Shops and restaurants: around Clapham Junction there is Arding & Hobbs, a Debenhams department store, plus a Waitrose and Asda. Northcote Road sits in a valley — London’s archetypal nappy valley — between the commons. This long shopping street has restaurants, cafés and interesting stores, although independents are being replaced by upmarket chains such as Question Air, Whistles, Jack Wills, Farrow & Ball and Space NK. There are, however, still two independent butchers; La Cuisinère kitchen shop, The Hive — a specialist shop for beekeepers and honey — and the Northcote Antique Market. In nearby Webbs Road, Lizzie’s has gifts, clothes and painted furniture; and Atelier specialises in French-look interiors.
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Battersea’s top restaurants are Tom Ilic in Queenstown Road and the long-standing favourite, Ransome’s Dock in Parkgate Road. Also favoured are Lola Roja tapas bar on Northcote Road; Fish Club on St John’s Hill and Fish in a Tie in Falcon Road.
Open spaces: Battersea Park, which overlooks the Thames, is one of London’s most beautiful parks. Its 200 acres were recently restored at a cost of £11 million with help from the National Lottery. There is a peace pagoda, a children’s zoo, boating lake, art gallery and the Fifties Festival of Britain gardens. Clapham and Wandsworth Commons are favourites with dog walkers and joggers.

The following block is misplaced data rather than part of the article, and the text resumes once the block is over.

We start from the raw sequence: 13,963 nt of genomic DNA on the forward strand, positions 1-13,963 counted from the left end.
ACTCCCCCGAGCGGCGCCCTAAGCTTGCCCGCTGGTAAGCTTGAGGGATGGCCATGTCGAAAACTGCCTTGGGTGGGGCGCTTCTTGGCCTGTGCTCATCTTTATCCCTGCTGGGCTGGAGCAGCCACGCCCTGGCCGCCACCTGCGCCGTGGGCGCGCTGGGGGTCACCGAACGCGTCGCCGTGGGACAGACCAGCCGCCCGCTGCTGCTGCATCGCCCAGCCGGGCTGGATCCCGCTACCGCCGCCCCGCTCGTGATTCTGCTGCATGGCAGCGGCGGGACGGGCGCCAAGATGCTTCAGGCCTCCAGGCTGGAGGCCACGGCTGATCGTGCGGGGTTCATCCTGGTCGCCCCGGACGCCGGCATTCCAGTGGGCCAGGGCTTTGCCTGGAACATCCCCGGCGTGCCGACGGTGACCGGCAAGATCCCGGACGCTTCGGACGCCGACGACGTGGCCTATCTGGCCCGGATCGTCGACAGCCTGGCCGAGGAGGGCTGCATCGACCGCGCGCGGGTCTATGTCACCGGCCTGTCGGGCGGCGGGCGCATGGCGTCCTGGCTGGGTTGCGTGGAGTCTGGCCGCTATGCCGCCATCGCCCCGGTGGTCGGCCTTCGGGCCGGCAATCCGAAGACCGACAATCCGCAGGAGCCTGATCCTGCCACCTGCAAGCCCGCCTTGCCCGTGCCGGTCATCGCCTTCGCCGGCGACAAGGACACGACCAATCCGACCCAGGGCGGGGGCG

Leisure and the arts: the large swimming pool at Latchmere Leisure Centre in Burns Road has a popular wave machine. Battersea Arts Centre on Lavender Hill puts on award-winning experimental theatre, while Theatre 503 is a fringe theatre above The Latchmere pub in Battersea Park Road. The Pump House Gallery is a modern art venue in Battersea Park. The nearest cinema is the Clapham Picture House in Venn Street.
Transport: Battersea is in Zone 2 (annual season ticket Zones 1 and 2 £1,032). There is no Tube service but trains from busy Clapham Junction take seven minutes to Waterloo or Victoria. Queenstown Road is just 10 minutes to Waterloo, and Battersea Town is four minutes to Victoria.
© Getty Images
Council: Battersea is in Wandsworth (Conservative controlled) and Band D council tax for 2010/2011 is £682, the lowest in the country.
One-bedroom flat £282,000
Two-bedroom flat £435,000
Two-bedroom house £490,000
Three-bedroom house £662,000
Four-bedroom plus house £920,000
One-bedroom flat: £285 to £425 a week
Two-bedroom flat: £310 to £500 a week
Three-bedroom flat: £395 to £500 a week
Three-bedroom house: £450 to £675 a week
Four-bedroom plus house: £650 to £975 a week
Source: Douglas & Gordon
Photographs by Barry Phillips